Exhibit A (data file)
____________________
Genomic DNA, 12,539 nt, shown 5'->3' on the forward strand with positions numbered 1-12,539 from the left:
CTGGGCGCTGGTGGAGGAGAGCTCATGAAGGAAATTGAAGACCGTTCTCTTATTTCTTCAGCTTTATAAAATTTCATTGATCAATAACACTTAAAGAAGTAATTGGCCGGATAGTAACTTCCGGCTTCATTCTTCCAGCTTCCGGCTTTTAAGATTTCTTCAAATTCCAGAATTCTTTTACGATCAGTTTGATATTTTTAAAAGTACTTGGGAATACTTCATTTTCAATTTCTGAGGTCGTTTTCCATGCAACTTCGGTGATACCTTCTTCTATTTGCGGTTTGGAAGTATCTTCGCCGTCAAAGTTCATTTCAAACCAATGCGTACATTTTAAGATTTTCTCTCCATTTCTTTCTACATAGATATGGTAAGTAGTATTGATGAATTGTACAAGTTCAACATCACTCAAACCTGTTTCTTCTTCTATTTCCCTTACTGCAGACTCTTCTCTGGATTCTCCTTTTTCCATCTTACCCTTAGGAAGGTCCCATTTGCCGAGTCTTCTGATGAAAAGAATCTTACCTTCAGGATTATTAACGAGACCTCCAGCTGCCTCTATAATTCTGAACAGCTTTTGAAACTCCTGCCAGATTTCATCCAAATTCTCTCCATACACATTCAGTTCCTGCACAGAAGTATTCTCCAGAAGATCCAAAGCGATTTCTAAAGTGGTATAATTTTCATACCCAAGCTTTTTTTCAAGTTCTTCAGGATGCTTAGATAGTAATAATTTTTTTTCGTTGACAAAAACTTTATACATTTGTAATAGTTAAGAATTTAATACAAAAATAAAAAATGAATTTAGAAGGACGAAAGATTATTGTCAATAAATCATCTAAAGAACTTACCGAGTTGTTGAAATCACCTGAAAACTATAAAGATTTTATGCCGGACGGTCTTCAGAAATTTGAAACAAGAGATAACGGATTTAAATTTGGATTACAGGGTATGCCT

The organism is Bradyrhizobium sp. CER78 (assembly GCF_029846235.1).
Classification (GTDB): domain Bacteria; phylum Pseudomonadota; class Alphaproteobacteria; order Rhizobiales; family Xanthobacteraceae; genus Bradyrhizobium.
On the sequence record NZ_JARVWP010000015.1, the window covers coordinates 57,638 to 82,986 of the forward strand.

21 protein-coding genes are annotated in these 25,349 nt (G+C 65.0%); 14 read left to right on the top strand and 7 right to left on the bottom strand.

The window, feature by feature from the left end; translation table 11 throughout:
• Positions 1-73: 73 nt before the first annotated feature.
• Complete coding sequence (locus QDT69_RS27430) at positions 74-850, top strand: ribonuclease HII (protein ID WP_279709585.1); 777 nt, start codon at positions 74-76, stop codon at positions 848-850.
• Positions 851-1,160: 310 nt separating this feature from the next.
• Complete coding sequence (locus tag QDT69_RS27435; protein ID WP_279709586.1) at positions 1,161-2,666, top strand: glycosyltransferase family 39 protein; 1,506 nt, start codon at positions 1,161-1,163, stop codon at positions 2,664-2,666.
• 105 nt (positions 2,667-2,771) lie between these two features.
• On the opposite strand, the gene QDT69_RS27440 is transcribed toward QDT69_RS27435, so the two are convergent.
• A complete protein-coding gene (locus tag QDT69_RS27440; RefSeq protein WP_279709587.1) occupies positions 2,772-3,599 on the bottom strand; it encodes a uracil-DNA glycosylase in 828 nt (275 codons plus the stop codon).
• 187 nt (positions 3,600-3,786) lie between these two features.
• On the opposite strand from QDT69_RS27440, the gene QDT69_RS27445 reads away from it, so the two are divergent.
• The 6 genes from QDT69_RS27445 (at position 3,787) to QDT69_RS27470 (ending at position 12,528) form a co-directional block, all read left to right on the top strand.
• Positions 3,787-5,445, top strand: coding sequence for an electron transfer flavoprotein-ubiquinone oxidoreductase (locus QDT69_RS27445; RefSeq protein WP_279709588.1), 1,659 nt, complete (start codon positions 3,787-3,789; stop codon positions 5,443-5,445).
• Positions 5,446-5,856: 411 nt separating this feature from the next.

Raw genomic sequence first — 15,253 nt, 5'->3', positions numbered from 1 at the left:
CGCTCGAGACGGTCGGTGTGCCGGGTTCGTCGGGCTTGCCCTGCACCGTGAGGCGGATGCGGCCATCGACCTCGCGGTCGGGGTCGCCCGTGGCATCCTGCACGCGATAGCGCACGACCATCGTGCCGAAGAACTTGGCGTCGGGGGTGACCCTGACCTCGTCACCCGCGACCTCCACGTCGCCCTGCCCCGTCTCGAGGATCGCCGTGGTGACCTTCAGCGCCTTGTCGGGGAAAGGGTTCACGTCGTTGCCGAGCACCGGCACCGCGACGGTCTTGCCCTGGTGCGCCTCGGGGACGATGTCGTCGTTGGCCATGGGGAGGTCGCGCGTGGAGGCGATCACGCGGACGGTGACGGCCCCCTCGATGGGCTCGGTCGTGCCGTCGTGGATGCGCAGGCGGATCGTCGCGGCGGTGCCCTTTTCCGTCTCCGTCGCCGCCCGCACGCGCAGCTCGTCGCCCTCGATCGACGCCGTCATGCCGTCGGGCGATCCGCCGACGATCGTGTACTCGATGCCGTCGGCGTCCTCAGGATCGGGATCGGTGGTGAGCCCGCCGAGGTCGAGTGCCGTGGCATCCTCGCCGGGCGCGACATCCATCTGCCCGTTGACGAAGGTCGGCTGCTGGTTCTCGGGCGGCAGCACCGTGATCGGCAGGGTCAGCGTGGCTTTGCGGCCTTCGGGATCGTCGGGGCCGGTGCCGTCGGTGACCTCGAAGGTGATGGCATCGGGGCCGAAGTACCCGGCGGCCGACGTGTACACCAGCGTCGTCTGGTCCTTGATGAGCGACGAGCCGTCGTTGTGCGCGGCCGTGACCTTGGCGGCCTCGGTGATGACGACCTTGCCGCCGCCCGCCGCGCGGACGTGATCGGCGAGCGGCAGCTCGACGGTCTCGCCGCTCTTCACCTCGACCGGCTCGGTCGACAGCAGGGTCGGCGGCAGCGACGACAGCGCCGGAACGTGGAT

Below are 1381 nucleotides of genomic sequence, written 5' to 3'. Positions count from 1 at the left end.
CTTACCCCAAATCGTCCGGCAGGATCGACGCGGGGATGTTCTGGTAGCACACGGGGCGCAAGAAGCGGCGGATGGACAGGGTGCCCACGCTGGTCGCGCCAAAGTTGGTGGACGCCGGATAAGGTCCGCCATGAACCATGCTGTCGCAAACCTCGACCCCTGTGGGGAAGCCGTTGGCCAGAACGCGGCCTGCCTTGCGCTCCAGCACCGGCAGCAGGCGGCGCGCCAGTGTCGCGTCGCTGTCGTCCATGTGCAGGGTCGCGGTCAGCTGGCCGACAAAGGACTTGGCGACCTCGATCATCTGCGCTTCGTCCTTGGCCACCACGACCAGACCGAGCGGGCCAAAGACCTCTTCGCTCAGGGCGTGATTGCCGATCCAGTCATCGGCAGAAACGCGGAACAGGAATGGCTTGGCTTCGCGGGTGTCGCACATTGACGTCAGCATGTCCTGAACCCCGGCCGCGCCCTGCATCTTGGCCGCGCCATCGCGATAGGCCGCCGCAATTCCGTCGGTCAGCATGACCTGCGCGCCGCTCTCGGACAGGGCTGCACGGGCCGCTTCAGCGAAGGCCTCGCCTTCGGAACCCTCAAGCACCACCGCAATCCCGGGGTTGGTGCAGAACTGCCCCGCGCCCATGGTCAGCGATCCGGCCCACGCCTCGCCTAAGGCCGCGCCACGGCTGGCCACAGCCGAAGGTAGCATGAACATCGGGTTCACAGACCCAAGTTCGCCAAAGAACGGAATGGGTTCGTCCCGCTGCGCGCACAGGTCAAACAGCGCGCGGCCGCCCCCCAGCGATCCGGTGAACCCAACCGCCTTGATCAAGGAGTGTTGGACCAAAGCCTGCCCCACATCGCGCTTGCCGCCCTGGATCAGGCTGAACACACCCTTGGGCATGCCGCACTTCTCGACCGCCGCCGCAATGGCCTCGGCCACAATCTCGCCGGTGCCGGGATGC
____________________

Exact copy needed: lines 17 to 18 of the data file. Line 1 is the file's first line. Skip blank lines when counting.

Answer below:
• The 6 genes from QDT69_RS27445 (at position 3,787) to QDT69_RS27470 (ending at position 12,528) form a co-directional block, all read left to right on the top strand.
• Positions 3,787-5,445, top strand: coding sequence for an electron transfer flavoprotein-ubiquinone oxidoreductase (locus QDT69_RS27445; RefSeq protein WP_279709588.1), 1,659 nt, complete (start codon positions 3,787-3,789; stop codon positions 5,443-5,445).